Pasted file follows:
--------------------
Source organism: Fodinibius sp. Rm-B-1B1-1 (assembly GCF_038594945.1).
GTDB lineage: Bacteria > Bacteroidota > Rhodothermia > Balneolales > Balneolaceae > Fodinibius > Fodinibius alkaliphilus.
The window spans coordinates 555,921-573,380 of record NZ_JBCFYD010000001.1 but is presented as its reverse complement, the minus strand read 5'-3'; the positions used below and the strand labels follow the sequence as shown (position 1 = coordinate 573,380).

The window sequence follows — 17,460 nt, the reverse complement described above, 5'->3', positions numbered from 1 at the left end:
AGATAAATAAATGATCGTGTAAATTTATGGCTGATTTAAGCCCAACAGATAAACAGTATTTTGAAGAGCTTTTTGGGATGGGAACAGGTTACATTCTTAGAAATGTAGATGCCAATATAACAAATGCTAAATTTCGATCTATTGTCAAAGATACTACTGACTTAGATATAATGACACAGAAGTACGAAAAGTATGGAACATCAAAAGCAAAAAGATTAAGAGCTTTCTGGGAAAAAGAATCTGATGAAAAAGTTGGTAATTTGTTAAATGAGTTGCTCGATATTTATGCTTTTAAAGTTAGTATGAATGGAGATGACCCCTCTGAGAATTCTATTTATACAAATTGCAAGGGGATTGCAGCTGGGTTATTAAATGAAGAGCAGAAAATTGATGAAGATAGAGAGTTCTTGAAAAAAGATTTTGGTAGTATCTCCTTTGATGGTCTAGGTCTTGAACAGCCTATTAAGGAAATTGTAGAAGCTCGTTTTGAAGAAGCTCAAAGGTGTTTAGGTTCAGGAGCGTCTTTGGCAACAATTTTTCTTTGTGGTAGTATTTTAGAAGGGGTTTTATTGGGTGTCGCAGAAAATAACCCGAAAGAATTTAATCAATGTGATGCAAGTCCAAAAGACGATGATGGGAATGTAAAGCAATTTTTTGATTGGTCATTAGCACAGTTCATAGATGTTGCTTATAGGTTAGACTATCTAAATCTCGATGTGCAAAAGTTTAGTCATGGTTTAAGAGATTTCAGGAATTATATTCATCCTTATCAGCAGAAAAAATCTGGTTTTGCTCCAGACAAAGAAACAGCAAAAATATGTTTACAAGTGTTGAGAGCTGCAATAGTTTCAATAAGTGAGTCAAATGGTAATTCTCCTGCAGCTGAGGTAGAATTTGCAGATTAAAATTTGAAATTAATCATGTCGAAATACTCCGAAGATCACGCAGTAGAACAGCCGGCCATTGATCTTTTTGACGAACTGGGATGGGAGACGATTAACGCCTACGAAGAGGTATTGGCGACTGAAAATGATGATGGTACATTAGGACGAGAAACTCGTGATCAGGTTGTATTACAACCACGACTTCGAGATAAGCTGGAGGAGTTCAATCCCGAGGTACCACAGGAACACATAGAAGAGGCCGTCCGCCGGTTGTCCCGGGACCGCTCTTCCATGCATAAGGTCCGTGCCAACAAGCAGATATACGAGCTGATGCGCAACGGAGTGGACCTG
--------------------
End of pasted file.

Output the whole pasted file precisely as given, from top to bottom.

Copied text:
Source organism: Fodinibius sp. Rm-B-1B1-1 (assembly GCF_038594945.1).
GTDB lineage: Bacteria > Bacteroidota > Rhodothermia > Balneolales > Balneolaceae > Fodinibius > Fodinibius alkaliphilus.
The window spans coordinates 555,921-573,380 of record NZ_JBCFYD010000001.1 but is presented as its reverse complement, the minus strand read 5'-3'; the positions used below and the strand labels follow the sequence as shown (position 1 = coordinate 573,380).

The window sequence follows — 17,460 nt, the reverse complement described above, 5'->3', positions numbered from 1 at the left end:
AGATAAATAAATGATCGTGTAAATTTATGGCTGATTTAAGCCCAACAGATAAACAGTATTTTGAAGAGCTTTTTGGGATGGGAACAGGTTACATTCTTAGAAATGTAGATGCCAATATAACAAATGCTAAATTTCGATCTATTGTCAAAGATACTACTGACTTAGATATAATGACACAGAAGTACGAAAAGTATGGAACATCAAAAGCAAAAAGATTAAGAGCTTTCTGGGAAAAAGAATCTGATGAAAAAGTTGGTAATTTGTTAAATGAGTTGCTCGATATTTATGCTTTTAAAGTTAGTATGAATGGAGATGACCCCTCTGAGAATTCTATTTATACAAATTGCAAGGGGATTGCAGCTGGGTTATTAAATGAAGAGCAGAAAATTGATGAAGATAGAGAGTTCTTGAAAAAAGATTTTGGTAGTATCTCCTTTGATGGTCTAGGTCTTGAACAGCCTATTAAGGAAATTGTAGAAGCTCGTTTTGAAGAAGCTCAAAGGTGTTTAGGTTCAGGAGCGTCTTTGGCAACAATTTTTCTTTGTGGTAGTATTTTAGAAGGGGTTTTATTGGGTGTCGCAGAAAATAACCCGAAAGAATTTAATCAATGTGATGCAAGTCCAAAAGACGATGATGGGAATGTAAAGCAATTTTTTGATTGGTCATTAGCACAGTTCATAGATGTTGCTTATAGGTTAGACTATCTAAATCTCGATGTGCAAAAGTTTAGTCATGGTTTAAGAGATTTCAGGAATTATATTCATCCTTATCAGCAGAAAAAATCTGGTTTTGCTCCAGACAAAGAAACAGCAAAAATATGTTTACAAGTGTTGAGAGCTGCAATAGTTTCAATAAGTGAGTCAAATGGTAATTCTCCTGCAGCTGAGGTAGAATTTGCAGATTAAAATTTGAAATTAATCATGTCGAAATACTCCGAAGATCACGCAGTAGAACAGCCGGCCATTGATCTTTTTGACGAACTGGGATGGGAGACGATTAACGCCTACGAAGAGGTATTGGCGACTGAAAATGATGATGGTACATTAGGACGAGAAACTCGTGATCAGGTTGTATTACAACCACGACTTCGAGATAAGCTGGAGGAGTTCAATCCCGAGGTACCACAGGAACACATAGAAGAGGCCGTCCGCCGGTTGTCCCGGGACCGCTCTTCCATGCATAAGGTCCGTGCCAACAAGCAGATATACGAGCTGATGCGCAACGGAGTGGACCTG